An unidentified spokesperson for the Israeli prime minister commented on the situation as follows: “In order to protect the interests of the people of both nations, Israel thinks it is both possible and necessary to come to a maritime border agreement with Lebanon. Such a deal would strengthen regional stability and be extremely beneficial.”
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This week, President Aoun also mentioned progress in Lebanon.
According to local media reports, Aoun stated on Monday that “negotiations to demarcate the southern maritime border have become in their final stages, in a manner that guarantees Lebanon’s rights to gas and oil exploration in the specified fields in its Exclusive Economic Zone.”
Aoun said during a meeting with the U.N. Special Coordinator for Lebanon Joanna Wronecka that “communication with U.S. mediator Amos Hochstein is ongoing over some technical details related to the demarcation process,” and he expressed the hope that “exploration in Lebanese waters will contribute to reviving the Lebanese economy, which witnessed a major decline over the past years, as well as strengthening security and stability in the south.”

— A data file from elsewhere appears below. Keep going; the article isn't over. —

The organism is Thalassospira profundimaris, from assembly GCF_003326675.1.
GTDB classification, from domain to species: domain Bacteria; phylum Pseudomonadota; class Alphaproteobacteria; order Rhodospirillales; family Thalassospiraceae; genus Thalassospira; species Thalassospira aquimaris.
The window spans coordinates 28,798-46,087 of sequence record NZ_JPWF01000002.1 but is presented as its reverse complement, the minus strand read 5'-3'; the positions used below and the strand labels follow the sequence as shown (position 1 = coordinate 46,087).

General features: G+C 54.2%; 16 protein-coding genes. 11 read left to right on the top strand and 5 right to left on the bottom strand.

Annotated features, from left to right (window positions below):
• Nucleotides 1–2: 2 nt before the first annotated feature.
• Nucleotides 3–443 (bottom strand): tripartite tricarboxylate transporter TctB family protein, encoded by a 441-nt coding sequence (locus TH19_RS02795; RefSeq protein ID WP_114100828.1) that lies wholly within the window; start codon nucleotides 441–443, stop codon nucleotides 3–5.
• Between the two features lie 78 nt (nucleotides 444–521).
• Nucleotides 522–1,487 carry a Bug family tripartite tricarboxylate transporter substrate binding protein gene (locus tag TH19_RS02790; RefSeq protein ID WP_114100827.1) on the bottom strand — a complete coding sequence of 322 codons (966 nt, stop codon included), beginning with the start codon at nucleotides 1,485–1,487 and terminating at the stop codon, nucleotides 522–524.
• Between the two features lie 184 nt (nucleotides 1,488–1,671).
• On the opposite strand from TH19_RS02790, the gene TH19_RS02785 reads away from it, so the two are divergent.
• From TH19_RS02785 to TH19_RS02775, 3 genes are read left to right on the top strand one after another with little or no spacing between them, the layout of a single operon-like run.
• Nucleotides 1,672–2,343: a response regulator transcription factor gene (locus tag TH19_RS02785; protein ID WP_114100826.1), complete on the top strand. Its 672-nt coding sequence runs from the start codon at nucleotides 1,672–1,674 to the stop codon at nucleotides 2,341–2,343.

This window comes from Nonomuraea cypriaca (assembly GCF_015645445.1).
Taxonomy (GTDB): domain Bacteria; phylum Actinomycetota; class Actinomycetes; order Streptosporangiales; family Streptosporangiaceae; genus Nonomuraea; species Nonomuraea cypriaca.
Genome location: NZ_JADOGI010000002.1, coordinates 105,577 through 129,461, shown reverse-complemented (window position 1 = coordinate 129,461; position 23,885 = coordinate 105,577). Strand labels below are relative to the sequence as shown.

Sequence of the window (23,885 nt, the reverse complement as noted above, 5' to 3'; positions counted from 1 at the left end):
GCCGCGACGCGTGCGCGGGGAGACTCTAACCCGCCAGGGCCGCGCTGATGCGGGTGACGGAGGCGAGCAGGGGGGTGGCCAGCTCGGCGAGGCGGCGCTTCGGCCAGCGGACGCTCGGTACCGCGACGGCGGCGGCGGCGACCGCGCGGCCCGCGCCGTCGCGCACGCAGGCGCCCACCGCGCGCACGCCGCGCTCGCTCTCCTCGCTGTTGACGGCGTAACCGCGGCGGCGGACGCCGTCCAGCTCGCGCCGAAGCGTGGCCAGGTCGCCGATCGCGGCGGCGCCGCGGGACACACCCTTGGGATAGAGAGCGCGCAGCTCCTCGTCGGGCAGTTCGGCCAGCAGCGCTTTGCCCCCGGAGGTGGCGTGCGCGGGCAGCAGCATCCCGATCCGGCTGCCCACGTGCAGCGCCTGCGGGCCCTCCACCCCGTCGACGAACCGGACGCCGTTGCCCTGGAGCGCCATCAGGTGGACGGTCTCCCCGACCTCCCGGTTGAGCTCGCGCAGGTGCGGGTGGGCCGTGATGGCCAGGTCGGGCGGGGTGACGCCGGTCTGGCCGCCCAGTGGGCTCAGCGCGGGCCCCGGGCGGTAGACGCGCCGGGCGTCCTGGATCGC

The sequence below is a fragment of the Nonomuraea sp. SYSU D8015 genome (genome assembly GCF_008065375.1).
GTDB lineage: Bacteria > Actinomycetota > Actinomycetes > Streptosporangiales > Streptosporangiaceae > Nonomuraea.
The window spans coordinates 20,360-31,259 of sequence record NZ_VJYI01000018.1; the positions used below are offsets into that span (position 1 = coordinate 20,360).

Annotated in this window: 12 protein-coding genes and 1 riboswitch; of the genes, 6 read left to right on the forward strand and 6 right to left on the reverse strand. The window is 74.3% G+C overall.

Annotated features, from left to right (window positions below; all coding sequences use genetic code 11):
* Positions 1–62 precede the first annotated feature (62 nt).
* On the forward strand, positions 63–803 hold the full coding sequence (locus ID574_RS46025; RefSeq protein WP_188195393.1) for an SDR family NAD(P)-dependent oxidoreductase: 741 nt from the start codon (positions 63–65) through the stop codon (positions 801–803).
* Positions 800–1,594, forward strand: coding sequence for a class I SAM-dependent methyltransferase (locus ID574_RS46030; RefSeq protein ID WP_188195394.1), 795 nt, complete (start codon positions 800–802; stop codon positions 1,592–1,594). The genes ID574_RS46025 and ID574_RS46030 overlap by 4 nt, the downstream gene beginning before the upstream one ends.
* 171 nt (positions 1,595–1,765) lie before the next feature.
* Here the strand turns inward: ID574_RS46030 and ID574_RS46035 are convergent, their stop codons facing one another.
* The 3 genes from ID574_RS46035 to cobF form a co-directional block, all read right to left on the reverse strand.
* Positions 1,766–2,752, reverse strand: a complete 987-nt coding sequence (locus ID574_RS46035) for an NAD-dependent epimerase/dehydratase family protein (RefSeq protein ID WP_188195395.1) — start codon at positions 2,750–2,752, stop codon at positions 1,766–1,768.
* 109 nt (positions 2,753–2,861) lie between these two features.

“It would be very surprising if Hezbollah undermines that,” said Amir Avivi, CEO of the Israel Defense and Security Forum. “We heard the Lebanese President Michel Aoun say this week that he is pretty much ready to arrive at an agreement” (IDSF).
The IDSF is an NGO that has been closely observing developments and has 4,000 members who were once officers in various Israeli defense organizations.
According to Avivi, “I believe they will actually try to claim credit for this agreement and claim that they are the ones who actually managed to make Israel make more concessions.”